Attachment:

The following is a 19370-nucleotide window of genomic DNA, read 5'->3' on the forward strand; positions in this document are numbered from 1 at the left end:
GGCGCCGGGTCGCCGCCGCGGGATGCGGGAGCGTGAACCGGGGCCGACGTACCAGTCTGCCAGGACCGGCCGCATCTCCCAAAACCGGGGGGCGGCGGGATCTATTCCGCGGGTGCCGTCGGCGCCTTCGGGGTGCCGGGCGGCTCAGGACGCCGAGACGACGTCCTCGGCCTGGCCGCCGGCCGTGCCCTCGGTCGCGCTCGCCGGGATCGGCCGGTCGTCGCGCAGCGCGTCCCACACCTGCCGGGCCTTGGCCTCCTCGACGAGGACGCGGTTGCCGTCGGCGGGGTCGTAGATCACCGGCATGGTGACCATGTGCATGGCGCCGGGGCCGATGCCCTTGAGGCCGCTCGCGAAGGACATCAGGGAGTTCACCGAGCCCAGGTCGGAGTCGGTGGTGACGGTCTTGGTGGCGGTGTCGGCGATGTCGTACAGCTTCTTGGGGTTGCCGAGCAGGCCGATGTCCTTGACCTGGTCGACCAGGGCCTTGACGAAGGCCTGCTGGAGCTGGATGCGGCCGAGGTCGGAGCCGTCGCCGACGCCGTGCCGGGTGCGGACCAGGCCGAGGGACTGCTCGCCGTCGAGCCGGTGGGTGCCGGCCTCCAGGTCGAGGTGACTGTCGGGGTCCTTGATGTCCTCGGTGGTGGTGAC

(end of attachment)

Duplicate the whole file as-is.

The following is a 19370-nucleotide window of genomic DNA, read 5'->3' on the forward strand; positions in this document are numbered from 1 at the left end:
GGCGCCGGGTCGCCGCCGCGGGATGCGGGAGCGTGAACCGGGGCCGACGTACCAGTCTGCCAGGACCGGCCGCATCTCCCAAAACCGGGGGGCGGCGGGATCTATTCCGCGGGTGCCGTCGGCGCCTTCGGGGTGCCGGGCGGCTCAGGACGCCGAGACGACGTCCTCGGCCTGGCCGCCGGCCGTGCCCTCGGTCGCGCTCGCCGGGATCGGCCGGTCGTCGCGCAGCGCGTCCCACACCTGCCGGGCCTTGGCCTCCTCGACGAGGACGCGGTTGCCGTCGGCGGGGTCGTAGATCACCGGCATGGTGACCATGTGCATGGCGCCGGGGCCGATGCCCTTGAGGCCGCTCGCGAAGGACATCAGGGAGTTCACCGAGCCCAGGTCGGAGTCGGTGGTGACGGTCTTGGTGGCGGTGTCGGCGATGTCGTACAGCTTCTTGGGGTTGCCGAGCAGGCCGATGTCCTTGACCTGGTCGACCAGGGCCTTGACGAAGGCCTGCTGGAGCTGGATGCGGCCGAGGTCGGAGCCGTCGCCGACGCCGTGCCGGGTGCGGACCAGGCCGAGGGACTGCTCGCCGTCGAGCCGGTGGGTGCCGGCCTCCAGGTCGAGGTGACTGTCGGGGTCCTTGATGTCCTCGGTGGTGGTGAC